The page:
23 Aug 2016

The Art of Etiquette - Fashion Week

From Upbeat, 1:35 pm on 23 August 2016

The biggest fashion event of the year – other than the World of Wearable Arts – is here. New Zealand Fashion Week is on in Auckland and brings together the glamorous, the fabulous, the established and the new.

But what happens when we attend a show? Is it all air kisses and “oh darlings”? Can I sit wherever I like? Is it ok to rummage through my goodie bag? And most importantly… what should I wear?!

PR guru and Fashion week veteran Paul Blomfield give Upbeat's Zoë George the rundown on how to be fabulous this fashion week.

Models at New Zealand Fashion Week

Models at New Zealand Fashion Week Photo: New Zealand Fashion Week

What is a fashionista?

That’s a term that should be bestowed – like a dame or a knighthood.  If you call yourself a fashionista then you’re relegated to the back row. Only someone who has judgement in these things can call you a fashionista. You don’t want to be called a fashionista by someone who’s not cool!

Do I have to be one to go to fashion week?

No. In fact Fashion Week is a bit like going to the rugby. 80 percent don’t know the rules, but they know the side. It’s nice to have fans in the audience at a show.

What is Fashion Week?

It’s an event of multiple of events – including shows and parties – coordinated on a central schedule.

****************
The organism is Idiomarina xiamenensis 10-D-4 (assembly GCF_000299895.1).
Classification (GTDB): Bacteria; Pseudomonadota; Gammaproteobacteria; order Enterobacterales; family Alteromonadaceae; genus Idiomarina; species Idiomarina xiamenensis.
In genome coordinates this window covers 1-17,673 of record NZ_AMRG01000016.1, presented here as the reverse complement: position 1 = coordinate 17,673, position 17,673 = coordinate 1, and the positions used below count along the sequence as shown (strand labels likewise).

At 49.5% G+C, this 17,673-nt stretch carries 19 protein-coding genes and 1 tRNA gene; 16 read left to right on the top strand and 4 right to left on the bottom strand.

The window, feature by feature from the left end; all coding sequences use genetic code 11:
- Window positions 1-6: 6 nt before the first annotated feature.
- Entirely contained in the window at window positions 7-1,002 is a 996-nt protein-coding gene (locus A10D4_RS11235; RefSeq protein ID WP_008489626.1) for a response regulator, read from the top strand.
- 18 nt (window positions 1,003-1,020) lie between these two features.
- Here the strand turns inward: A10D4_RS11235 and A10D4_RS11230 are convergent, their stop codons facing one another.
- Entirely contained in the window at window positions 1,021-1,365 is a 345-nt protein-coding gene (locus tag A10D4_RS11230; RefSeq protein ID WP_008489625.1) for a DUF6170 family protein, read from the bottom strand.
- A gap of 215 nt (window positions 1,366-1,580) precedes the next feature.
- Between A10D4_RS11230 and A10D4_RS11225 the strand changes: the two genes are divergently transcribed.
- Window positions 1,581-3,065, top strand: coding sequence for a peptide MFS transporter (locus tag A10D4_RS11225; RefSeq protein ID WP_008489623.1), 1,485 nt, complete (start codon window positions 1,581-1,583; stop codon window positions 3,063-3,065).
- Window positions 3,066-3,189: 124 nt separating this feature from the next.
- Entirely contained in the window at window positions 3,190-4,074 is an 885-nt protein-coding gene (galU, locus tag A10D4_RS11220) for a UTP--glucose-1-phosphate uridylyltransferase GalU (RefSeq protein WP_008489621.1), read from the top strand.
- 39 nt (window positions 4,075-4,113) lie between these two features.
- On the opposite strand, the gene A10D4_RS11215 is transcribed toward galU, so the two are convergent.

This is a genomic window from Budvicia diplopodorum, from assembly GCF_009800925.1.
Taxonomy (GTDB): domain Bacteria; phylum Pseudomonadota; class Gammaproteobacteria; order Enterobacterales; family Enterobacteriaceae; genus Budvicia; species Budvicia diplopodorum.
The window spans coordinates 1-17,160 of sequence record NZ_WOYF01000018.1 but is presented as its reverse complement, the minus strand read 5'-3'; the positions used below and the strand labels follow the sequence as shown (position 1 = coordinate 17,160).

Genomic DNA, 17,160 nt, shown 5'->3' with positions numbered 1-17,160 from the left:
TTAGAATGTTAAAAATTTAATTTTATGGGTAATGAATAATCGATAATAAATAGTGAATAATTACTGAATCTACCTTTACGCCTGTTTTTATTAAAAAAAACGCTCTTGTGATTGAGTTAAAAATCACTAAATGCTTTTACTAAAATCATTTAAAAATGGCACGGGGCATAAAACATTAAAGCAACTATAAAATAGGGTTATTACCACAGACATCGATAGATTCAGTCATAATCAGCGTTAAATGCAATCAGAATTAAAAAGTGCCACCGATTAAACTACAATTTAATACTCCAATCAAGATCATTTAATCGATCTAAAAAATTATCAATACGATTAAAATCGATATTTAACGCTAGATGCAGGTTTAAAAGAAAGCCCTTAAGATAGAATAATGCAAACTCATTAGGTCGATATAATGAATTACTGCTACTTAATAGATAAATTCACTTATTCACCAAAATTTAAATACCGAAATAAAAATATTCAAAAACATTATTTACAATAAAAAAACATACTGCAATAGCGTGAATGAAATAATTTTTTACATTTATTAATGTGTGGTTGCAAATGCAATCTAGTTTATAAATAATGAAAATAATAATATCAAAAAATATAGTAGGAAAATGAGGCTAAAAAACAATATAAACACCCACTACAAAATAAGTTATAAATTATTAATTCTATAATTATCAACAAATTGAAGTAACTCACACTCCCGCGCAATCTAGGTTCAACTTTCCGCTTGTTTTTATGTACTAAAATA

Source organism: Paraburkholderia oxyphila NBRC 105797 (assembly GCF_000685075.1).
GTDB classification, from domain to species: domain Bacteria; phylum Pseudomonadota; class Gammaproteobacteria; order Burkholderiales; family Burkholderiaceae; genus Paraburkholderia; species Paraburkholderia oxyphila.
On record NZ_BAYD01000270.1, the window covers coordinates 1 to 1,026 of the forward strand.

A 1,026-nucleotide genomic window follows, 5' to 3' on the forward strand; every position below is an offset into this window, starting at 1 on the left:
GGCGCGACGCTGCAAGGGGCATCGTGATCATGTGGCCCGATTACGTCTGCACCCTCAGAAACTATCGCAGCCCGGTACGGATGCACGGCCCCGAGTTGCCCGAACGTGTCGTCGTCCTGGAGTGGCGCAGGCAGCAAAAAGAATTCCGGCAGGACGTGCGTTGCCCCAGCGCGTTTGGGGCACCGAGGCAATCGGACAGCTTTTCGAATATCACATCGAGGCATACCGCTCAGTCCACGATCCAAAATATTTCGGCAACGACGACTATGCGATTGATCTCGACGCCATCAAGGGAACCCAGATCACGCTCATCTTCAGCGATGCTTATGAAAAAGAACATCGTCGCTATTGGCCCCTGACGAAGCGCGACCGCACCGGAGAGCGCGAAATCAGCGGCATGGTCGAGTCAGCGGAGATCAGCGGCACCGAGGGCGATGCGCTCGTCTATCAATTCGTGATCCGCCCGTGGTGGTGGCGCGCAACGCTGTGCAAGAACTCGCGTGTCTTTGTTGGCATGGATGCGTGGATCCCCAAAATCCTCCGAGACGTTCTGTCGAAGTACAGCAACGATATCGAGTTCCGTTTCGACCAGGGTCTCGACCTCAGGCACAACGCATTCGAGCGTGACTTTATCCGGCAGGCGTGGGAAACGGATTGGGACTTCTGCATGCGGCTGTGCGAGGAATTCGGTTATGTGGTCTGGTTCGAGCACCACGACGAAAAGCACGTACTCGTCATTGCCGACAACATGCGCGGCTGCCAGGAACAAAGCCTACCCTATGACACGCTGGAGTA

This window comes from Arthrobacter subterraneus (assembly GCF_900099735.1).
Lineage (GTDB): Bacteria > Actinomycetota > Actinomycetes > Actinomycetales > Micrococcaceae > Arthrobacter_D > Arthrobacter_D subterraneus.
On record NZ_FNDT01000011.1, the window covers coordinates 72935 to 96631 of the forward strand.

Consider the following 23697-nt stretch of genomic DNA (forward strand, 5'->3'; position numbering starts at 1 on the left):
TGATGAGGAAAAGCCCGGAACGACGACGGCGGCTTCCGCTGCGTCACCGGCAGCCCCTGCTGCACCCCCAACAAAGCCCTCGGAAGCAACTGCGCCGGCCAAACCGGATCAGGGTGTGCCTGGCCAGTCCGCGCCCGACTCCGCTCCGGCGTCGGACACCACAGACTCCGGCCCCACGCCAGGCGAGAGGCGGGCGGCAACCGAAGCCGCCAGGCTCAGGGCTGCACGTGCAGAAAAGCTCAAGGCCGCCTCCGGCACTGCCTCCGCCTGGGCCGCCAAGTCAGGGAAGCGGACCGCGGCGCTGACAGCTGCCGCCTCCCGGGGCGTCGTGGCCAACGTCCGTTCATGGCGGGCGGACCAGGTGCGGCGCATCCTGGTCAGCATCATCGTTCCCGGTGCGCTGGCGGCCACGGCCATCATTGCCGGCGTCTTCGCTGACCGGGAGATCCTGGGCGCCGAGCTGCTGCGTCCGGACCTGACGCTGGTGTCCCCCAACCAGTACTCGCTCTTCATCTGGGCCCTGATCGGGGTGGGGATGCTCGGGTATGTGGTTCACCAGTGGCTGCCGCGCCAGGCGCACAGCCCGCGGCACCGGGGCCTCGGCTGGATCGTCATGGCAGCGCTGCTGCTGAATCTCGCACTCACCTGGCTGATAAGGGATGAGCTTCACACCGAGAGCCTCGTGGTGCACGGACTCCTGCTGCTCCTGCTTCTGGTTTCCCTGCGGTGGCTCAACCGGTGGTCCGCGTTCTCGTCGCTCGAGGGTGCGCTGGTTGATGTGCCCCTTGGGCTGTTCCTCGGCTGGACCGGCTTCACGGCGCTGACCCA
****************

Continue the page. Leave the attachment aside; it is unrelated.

You’ve been to fashion weeks in Australia, London and China… how does New Zealand compare?

New Zealand does great shows. Some New Zealand designers like Karen Walker, have shown at NZ Fashion week, and New York Fashion Week. She’s world class. New Zealand Fashion Week is a world class event. It’s really tight and tidy had has great venues.

Some Fashion Weeks - like London -you get on a double decker bus and go from show to show; from masonic lodges, to old church halls then big tents. It can be a messy affair and you spend half your life in traffic and in the rain.

Do I have to be invited to a Fashion Week show?

Short answer - Yes. Be warned, there’s the “A list” row and the “everyone else” row. You’ll get pointed to where to go. (You can buy tickets to NZFW shows though.)

But fashion is famous for gatecrashers. The trick to getting into a fashion show if you don’t have a ticket is to wave around something that looks like an invite, , look grumpy and glum and storm through, while the fabulous people are busy air kissing.

If anyone asks “who are you?”, say your name is on the door and keep walking!

If you do get bounced then it’s an experience.

What about getting into parties?

Door lists can be hard. The trick is to look for people who look like they belong there. Slide in with them, and as you walk through the door say “how much fun is this” to them. Once you’re in they can’t find you in the crowd.

What should I wear?